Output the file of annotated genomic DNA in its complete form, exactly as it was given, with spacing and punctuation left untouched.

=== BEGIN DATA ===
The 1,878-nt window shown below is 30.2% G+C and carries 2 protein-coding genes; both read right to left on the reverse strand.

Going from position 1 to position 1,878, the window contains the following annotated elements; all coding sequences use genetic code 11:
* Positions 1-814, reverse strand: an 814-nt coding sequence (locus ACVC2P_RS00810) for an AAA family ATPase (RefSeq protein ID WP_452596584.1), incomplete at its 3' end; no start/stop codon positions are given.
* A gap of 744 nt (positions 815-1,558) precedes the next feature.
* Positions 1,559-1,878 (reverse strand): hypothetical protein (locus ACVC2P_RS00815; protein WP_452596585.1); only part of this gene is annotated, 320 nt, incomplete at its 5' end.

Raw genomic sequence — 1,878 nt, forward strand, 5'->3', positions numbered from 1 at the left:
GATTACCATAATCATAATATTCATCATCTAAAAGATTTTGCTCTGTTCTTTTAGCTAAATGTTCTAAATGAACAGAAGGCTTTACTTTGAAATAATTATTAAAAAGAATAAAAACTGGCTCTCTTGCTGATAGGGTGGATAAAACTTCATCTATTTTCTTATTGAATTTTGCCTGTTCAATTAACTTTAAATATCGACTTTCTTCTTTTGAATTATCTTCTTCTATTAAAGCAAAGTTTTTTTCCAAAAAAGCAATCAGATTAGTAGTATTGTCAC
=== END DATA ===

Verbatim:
The 1,878-nt window shown below is 30.2% G+C and carries 2 protein-coding genes; both read right to left on the reverse strand.

Going from position 1 to position 1,878, the window contains the following annotated elements; all coding sequences use genetic code 11:
* Positions 1-814, reverse strand: an 814-nt coding sequence (locus ACVC2P_RS00810) for an AAA family ATPase (RefSeq protein ID WP_452596584.1), incomplete at its 3' end; no start/stop codon positions are given.
* A gap of 744 nt (positions 815-1,558) precedes the next feature.
* Positions 1,559-1,878 (reverse strand): hypothetical protein (locus ACVC2P_RS00815; protein WP_452596585.1); only part of this gene is annotated, 320 nt, incomplete at its 5' end.

Raw genomic sequence — 1,878 nt, forward strand, 5'->3', positions numbered from 1 at the left:
GATTACCATAATCATAATATTCATCATCTAAAAGATTTTGCTCTGTTCTTTTAGCTAAATGTTCTAAATGAACAGAAGGCTTTACTTTGAAATAATTATTAAAAAGAATAAAAACTGGCTCTCTTGCTGATAGGGTGGATAAAACTTCATCTATTTTCTTATTGAATTTTGCCTGTTCAATTAACTTTAAATATCGACTTTCTTCTTTTGAATTATCTTCTTCTATTAAAGCAAAGTTTTTTTCCAAAAAAGCAATCAGATTAGTAGTATTGTCAC